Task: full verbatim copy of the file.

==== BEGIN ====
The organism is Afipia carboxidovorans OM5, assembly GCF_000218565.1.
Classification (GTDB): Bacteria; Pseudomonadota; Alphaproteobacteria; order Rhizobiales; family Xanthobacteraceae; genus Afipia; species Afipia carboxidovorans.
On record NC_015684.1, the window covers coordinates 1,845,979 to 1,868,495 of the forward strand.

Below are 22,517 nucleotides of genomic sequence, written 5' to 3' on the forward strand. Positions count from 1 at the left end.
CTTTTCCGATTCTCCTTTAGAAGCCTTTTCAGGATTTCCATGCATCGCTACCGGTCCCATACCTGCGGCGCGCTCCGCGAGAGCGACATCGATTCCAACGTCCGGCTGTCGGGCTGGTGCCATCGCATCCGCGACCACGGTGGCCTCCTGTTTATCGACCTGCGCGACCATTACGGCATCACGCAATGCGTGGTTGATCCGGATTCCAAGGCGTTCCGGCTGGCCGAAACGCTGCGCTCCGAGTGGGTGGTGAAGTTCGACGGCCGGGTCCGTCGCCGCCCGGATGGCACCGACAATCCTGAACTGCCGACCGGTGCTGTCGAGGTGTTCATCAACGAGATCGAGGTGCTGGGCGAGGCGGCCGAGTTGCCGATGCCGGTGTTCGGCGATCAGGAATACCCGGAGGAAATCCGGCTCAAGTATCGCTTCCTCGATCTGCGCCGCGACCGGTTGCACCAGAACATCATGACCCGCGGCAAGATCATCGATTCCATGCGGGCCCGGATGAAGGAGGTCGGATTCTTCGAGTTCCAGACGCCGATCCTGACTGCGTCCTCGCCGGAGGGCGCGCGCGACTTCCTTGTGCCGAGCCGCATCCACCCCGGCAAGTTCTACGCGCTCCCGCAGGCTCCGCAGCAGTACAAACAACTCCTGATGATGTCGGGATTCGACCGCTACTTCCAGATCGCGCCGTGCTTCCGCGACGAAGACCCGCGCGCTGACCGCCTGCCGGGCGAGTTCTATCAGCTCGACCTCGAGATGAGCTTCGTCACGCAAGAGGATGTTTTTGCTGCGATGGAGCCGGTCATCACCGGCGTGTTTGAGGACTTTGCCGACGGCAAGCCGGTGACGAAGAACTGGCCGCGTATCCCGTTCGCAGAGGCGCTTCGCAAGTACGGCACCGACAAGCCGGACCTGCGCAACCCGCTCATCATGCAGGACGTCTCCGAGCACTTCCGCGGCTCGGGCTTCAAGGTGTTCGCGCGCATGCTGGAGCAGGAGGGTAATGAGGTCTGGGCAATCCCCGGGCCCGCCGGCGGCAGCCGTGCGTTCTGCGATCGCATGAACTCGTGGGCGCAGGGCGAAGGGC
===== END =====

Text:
The organism is Afipia carboxidovorans OM5, assembly GCF_000218565.1.
Classification (GTDB): Bacteria; Pseudomonadota; Alphaproteobacteria; order Rhizobiales; family Xanthobacteraceae; genus Afipia; species Afipia carboxidovorans.
On record NC_015684.1, the window covers coordinates 1,845,979 to 1,868,495 of the forward strand.

Below are 22,517 nucleotides of genomic sequence, written 5' to 3' on the forward strand. Positions count from 1 at the left end.
CTTTTCCGATTCTCCTTTAGAAGCCTTTTCAGGATTTCCATGCATCGCTACCGGTCCCATACCTGCGGCGCGCTCCGCGAGAGCGACATCGATTCCAACGTCCGGCTGTCGGGCTGGTGCCATCGCATCCGCGACCACGGTGGCCTCCTGTTTATCGACCTGCGCGACCATTACGGCATCACGCAATGCGTGGTTGATCCGGATTCCAAGGCGTTCCGGCTGGCCGAAACGCTGCGCTCCGAGTGGGTGGTGAAGTTCGACGGCCGGGTCCGTCGCCGCCCGGATGGCACCGACAATCCTGAACTGCCGACCGGTGCTGTCGAGGTGTTCATCAACGAGATCGAGGTGCTGGGCGAGGCGGCCGAGTTGCCGATGCCGGTGTTCGGCGATCAGGAATACCCGGAGGAAATCCGGCTCAAGTATCGCTTCCTCGATCTGCGCCGCGACCGGTTGCACCAGAACATCATGACCCGCGGCAAGATCATCGATTCCATGCGGGCCCGGATGAAGGAGGTCGGATTCTTCGAGTTCCAGACGCCGATCCTGACTGCGTCCTCGCCGGAGGGCGCGCGCGACTTCCTTGTGCCGAGCCGCATCCACCCCGGCAAGTTCTACGCGCTCCCGCAGGCTCCGCAGCAGTACAAACAACTCCTGATGATGTCGGGATTCGACCGCTACTTCCAGATCGCGCCGTGCTTCCGCGACGAAGACCCGCGCGCTGACCGCCTGCCGGGCGAGTTCTATCAGCTCGACCTCGAGATGAGCTTCGTCACGCAAGAGGATGTTTTTGCTGCGATGGAGCCGGTCATCACCGGCGTGTTTGAGGACTTTGCCGACGGCAAGCCGGTGACGAAGAACTGGCCGCGTATCCCGTTCGCAGAGGCGCTTCGCAAGTACGGCACCGACAAGCCGGACCTGCGCAACCCGCTCATCATGCAGGACGTCTCCGAGCACTTCCGCGGCTCGGGCTTCAAGGTGTTCGCGCGCATGCTGGAGCAGGAGGGTAATGAGGTCTGGGCAATCCCCGGGCCCGCCGGCGGCAGCCGTGCGTTCTGCGATCGCATGAACTCGTGGGCGCAGGGCGAAGGGC